Food & Farm News
2012 | 2011 | 2010 | 2009
2008 | 2007 | 2006 | 2005
» October 21, 2009 «
Prospects for a wet winter look stronger as several long range weather forecasts predict it. However, state water watchers remain cautious, as early storms in previous years preceded both dry and wet winters. With the October 13 storm, the northern Sierra accumulated 9 percent of the yearly average precipitation. The weather service climate prediction center now forecasts wet weather for the November through January period. Rain soaked into the ground which could boost runoff next spring if a good snowpack develops.
With harvest now ended, olive farmers say that weather at bloom time caused more losses than expected. The Olive Growers Council says farmers produced about 25,000 tons of olives less than half of earlier estimates. This marks the third crop failure in four years. Growers fear that bankers will be reluctant to lend operating money because of two back to back short crops. Yield losses hit table olives especially hard, though olives grown for oil were also affected.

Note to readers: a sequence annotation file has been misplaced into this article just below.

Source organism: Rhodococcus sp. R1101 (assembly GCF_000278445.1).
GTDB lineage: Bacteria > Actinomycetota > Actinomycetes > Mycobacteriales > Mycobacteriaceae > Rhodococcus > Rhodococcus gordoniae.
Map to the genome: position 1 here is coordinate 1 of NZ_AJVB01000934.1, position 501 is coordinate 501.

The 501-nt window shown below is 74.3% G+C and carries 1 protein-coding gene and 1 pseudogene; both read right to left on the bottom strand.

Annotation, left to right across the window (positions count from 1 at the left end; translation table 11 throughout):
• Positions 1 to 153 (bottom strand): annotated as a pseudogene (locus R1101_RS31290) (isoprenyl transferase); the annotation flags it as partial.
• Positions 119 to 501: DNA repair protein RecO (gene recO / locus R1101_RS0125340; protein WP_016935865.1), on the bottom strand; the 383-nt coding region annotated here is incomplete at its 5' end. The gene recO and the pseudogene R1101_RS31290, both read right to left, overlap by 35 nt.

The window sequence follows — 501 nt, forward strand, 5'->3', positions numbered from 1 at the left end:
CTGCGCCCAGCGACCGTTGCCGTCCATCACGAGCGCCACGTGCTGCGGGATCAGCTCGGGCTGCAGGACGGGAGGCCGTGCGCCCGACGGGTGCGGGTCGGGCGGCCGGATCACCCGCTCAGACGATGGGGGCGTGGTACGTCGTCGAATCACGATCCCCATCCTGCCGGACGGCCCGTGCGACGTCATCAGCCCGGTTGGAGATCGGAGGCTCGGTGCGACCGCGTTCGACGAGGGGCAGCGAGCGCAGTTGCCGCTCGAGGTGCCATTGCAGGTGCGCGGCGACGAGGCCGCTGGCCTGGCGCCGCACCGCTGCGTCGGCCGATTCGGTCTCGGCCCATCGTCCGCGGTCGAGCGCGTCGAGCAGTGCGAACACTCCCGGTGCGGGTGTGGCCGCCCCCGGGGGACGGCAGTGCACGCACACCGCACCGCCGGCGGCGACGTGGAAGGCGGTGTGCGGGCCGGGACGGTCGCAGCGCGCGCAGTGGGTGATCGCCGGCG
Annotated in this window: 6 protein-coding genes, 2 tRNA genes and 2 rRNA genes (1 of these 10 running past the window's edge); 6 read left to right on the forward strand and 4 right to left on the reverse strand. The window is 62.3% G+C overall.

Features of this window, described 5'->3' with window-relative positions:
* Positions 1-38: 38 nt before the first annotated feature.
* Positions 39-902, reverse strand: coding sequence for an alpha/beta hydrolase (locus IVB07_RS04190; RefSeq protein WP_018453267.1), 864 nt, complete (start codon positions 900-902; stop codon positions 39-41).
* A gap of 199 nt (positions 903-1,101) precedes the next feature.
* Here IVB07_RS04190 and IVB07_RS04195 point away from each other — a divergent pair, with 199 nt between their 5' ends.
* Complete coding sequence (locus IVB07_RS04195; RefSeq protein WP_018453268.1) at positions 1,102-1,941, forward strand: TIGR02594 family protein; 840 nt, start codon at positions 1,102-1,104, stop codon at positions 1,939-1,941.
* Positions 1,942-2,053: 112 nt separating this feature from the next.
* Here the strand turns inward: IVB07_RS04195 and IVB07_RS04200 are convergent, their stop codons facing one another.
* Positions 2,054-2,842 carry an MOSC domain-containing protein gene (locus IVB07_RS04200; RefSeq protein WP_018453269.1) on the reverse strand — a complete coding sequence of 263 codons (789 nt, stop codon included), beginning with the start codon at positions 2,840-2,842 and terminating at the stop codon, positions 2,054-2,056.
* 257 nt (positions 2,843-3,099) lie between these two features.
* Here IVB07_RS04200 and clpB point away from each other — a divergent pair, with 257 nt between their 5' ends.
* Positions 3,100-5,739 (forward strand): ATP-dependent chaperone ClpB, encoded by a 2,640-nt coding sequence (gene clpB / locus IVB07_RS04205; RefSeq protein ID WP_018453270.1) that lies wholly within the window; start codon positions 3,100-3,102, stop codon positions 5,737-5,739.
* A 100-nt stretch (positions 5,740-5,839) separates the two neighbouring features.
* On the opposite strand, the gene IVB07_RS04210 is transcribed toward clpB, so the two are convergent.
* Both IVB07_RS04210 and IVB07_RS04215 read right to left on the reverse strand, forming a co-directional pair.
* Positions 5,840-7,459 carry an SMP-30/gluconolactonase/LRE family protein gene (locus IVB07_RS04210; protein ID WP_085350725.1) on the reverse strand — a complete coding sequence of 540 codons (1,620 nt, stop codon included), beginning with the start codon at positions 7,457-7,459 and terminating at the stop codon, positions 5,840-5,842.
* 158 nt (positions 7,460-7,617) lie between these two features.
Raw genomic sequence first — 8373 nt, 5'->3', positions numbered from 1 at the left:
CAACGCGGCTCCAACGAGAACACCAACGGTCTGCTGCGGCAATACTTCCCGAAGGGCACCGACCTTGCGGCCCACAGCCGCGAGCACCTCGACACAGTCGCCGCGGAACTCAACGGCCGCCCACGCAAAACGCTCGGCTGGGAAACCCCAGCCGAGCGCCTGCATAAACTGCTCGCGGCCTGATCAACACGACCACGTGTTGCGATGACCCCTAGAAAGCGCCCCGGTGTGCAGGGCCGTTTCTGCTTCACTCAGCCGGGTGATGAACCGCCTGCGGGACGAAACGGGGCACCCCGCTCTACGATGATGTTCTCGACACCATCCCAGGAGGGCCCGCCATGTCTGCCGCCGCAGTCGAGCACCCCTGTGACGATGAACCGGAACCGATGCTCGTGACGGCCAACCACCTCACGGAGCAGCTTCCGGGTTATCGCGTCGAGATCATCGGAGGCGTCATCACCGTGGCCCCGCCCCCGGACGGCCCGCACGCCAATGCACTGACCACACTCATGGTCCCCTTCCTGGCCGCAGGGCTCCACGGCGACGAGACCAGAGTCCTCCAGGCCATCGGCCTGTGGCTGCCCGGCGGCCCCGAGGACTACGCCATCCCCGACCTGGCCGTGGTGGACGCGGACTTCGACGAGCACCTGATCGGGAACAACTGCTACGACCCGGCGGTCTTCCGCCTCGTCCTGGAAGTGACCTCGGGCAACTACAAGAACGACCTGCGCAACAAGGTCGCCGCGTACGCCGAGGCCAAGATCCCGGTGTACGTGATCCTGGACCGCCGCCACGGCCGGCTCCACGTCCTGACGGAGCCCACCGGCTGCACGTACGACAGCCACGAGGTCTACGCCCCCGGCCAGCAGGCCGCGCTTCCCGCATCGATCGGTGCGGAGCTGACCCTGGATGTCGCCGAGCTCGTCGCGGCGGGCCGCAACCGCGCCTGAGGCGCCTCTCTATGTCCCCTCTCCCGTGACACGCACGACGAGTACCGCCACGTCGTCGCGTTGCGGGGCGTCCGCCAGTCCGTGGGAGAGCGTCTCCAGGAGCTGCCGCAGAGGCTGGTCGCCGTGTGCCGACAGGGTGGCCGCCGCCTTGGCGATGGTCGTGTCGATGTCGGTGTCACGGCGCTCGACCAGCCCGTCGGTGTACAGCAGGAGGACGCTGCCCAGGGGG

Cattle grazing on rangeland benefits native grasses and helps land recover from fire. That is the finding of a 14 year study by agricultural research scientists in California and Oregon. Controlled burns removed dangerous invasive weeds like cheatgrass. When land was grazed after vegetation recovered from fire, cheatgrass did not become a problem. Where no grazing took place, cheatgrass thrived, leaving those areas even more vulnerable to future fires.
Less than five percent of American farms saw improvement in income this year, according to a bank survey. Rabobank says that compares to last year at this time when one in four farms saw better year over year income. Farmers are concerned about future income improvement as they expect the economy to worsen. They mention higher input costs as the main economic challenge facing farmers and ranchers. Farmers either plan to maintain employee levels or reduce employees in the next year.Top